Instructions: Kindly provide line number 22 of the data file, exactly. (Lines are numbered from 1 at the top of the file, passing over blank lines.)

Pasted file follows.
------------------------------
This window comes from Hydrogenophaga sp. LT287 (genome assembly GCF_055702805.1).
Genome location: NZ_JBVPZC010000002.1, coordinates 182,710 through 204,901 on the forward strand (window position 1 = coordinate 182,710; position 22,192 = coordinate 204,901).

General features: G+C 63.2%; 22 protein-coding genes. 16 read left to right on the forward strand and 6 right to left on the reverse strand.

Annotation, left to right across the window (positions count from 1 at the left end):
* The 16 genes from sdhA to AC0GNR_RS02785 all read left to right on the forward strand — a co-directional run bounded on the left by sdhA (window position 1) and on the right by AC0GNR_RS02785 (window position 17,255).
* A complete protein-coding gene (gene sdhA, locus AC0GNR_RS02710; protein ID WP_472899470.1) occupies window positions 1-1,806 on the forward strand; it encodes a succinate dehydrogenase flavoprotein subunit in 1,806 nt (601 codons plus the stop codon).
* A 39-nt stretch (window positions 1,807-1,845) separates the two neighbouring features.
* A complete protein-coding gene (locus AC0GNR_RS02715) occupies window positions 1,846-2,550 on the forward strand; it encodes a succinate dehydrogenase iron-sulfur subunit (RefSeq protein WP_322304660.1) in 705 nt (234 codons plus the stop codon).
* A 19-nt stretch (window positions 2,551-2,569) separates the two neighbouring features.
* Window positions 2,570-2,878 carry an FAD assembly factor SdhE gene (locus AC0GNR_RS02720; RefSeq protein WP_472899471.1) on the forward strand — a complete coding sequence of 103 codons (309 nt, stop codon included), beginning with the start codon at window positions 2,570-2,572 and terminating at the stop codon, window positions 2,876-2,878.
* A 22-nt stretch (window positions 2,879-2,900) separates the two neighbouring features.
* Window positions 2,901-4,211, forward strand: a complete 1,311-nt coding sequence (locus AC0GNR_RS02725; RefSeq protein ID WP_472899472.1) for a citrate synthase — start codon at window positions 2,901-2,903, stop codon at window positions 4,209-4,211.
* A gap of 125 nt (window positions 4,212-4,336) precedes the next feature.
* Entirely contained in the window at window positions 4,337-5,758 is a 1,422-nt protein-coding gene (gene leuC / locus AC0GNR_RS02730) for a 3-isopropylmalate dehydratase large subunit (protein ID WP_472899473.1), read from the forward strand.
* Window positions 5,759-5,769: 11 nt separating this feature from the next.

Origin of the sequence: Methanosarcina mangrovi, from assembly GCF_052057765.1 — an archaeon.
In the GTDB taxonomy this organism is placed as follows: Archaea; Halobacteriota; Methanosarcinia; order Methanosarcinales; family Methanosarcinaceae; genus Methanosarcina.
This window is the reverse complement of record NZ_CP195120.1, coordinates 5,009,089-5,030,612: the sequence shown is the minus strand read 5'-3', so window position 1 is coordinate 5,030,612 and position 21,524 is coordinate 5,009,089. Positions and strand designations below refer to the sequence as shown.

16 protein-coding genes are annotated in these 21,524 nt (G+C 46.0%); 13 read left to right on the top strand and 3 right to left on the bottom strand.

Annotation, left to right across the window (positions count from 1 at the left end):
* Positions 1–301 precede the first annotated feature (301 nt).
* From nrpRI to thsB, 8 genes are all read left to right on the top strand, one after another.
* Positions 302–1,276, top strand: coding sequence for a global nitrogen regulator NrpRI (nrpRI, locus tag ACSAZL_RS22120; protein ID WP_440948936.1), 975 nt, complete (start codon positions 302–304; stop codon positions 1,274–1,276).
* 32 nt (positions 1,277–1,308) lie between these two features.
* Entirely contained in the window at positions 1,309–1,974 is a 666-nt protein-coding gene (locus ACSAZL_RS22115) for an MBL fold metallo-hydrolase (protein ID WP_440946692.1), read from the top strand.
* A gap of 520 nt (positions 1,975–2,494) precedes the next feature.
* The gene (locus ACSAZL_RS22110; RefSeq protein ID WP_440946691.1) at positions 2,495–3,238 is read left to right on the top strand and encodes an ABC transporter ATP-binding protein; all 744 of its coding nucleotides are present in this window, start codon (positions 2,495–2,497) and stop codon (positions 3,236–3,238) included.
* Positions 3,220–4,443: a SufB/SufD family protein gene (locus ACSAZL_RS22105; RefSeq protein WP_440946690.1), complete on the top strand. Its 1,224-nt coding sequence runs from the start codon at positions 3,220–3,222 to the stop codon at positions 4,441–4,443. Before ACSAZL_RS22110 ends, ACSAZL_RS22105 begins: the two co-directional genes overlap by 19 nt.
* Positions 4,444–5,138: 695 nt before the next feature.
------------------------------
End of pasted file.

* From nrpRI to thsB, 8 genes are all read left to right on the top strand, one after another.